In summary, the bases on which the Claims Court granted summary judgment to the government on Count I are in error: the equating of conditional with actual First Article Approval; the denial that pre-First Article Approval authorization of labor costs occurred; the exclusion of the aluminum alloy that was used in the construction; and the method of calculation of the 70% limitation. The grant of summary judgment in favor of the government on Count I is reversed.


Beta's cross-motion for summary judgment on Count I requested judgment in its favor on these same issues. As a matter of law, based on our holdings that (1) 70% of the total contract price, not 70% of the material cost, is subject to the EPA under sub-clause (a); (2) labor effort and material and components authorized before actual First Article Approval are subject to the exclusion of Section H-8 sub-clause (p); and (3) the aluminum alloy that was used and approved is not excluded from pre-First Article Approval authorization; we direct that judgment on Count I be entered in favor of Beta.


The decision restricting the pre-First Article Approval authorization to the first program year is vacated; we reiterate that this issue appears to be pertinent only to Count II.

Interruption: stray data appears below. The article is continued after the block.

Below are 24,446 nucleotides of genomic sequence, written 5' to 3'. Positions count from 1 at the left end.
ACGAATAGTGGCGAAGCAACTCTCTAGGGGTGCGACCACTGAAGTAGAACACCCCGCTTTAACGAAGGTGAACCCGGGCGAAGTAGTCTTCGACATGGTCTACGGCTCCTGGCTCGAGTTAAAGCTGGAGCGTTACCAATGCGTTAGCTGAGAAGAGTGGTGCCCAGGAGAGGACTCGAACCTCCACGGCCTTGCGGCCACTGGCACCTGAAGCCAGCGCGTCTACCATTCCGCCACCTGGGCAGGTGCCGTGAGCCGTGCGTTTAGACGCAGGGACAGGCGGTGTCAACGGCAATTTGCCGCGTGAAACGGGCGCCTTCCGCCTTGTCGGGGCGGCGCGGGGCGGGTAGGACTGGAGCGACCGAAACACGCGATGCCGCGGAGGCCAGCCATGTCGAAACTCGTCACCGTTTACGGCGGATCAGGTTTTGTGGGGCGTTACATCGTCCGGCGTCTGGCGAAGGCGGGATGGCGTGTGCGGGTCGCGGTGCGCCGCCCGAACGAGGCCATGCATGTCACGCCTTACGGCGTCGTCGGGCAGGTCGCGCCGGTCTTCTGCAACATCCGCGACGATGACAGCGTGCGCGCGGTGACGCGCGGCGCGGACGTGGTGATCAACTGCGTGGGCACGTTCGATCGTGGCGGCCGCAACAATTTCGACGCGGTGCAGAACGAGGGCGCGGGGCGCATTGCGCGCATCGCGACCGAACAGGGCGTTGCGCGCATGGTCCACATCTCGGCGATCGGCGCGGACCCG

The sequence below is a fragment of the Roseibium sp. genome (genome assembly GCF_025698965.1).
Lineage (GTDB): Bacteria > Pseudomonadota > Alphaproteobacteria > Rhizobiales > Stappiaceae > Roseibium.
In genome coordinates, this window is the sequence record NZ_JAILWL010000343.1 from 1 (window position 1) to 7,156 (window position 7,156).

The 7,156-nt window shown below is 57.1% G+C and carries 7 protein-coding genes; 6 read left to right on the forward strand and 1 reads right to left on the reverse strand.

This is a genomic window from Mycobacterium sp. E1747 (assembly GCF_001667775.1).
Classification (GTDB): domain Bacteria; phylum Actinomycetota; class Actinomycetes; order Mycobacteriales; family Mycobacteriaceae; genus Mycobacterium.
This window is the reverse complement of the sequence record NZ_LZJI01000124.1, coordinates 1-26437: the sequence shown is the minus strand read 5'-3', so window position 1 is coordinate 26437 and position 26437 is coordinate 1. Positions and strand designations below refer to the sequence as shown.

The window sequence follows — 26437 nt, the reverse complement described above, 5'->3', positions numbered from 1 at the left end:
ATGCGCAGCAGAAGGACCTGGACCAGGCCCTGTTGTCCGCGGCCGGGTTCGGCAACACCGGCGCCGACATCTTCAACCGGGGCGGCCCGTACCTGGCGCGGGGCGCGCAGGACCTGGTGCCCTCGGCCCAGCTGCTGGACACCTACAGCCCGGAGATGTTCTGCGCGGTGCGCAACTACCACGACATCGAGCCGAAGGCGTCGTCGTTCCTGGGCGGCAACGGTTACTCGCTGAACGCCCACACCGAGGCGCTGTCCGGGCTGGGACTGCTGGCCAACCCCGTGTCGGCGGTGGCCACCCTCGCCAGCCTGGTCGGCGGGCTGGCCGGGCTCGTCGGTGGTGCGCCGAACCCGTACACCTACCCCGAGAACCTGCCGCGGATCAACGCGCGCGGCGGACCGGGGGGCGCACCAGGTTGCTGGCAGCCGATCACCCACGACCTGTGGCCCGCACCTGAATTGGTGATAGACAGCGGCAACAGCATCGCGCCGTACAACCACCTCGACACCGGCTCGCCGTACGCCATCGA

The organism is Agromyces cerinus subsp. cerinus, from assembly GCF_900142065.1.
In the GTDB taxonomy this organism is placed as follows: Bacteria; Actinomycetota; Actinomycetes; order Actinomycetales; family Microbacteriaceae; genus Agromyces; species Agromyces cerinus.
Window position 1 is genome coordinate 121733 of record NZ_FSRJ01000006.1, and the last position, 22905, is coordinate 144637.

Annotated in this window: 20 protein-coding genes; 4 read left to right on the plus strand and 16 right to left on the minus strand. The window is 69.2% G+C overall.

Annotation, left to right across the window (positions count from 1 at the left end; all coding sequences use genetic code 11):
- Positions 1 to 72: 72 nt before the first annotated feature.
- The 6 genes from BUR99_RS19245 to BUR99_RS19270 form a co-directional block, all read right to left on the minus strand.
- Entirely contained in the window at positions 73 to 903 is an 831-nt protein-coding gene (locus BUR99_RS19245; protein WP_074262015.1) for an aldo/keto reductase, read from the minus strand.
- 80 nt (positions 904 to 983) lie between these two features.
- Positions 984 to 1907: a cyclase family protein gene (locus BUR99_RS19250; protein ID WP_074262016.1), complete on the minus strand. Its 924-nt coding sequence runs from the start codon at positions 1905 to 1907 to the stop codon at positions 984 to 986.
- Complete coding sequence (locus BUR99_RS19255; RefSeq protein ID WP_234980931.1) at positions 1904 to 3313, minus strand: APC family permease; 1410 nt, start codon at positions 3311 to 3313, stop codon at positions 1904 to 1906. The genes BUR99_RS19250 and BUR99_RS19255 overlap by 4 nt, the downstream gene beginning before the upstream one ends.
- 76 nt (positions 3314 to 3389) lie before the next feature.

Count III


In Count III Beta sought reformation of section H-8 based on mutual mistake and error of law, asserting that the EPA clause was intended to be a fair measure of the economic situation actually confronting the contractor, as required by law, and that it was not.3 The government asserted that Beta assumed this risk when it accepted the contract, and on this basis the Claims Court granted summary judgment on the government's motion. The decision on Count III is appealed pursuant to 28 U.S.C. Sec. 1295(a)(3).


Summary judgment is an available procedure when material facts are undisputed, or if, when disputed facts are resolved in favor of the non-movant, judgment in law is nevertheless required in favor of the movant. Anderson v. Liberty Lobby, Inc., 477 U.S. 242, 106 S.Ct. 2505, 2510, 91 L.Ed.2d 202 (1986); United States v. Diebold, Inc., 369 U.S. 654, 655, 82 S.Ct. 993, 994, 8 L.Ed.2d 176 (1962); Cooper v. Ford Motor Co., 748 F.2d 677, 679 (Fed.Cir.1984) ("whether, viewing the evidence in the light most favorable to the non-movant and drawing all reasonable inferences in favor of the non-movant, the moving party was entitled to judgment as a matter of law").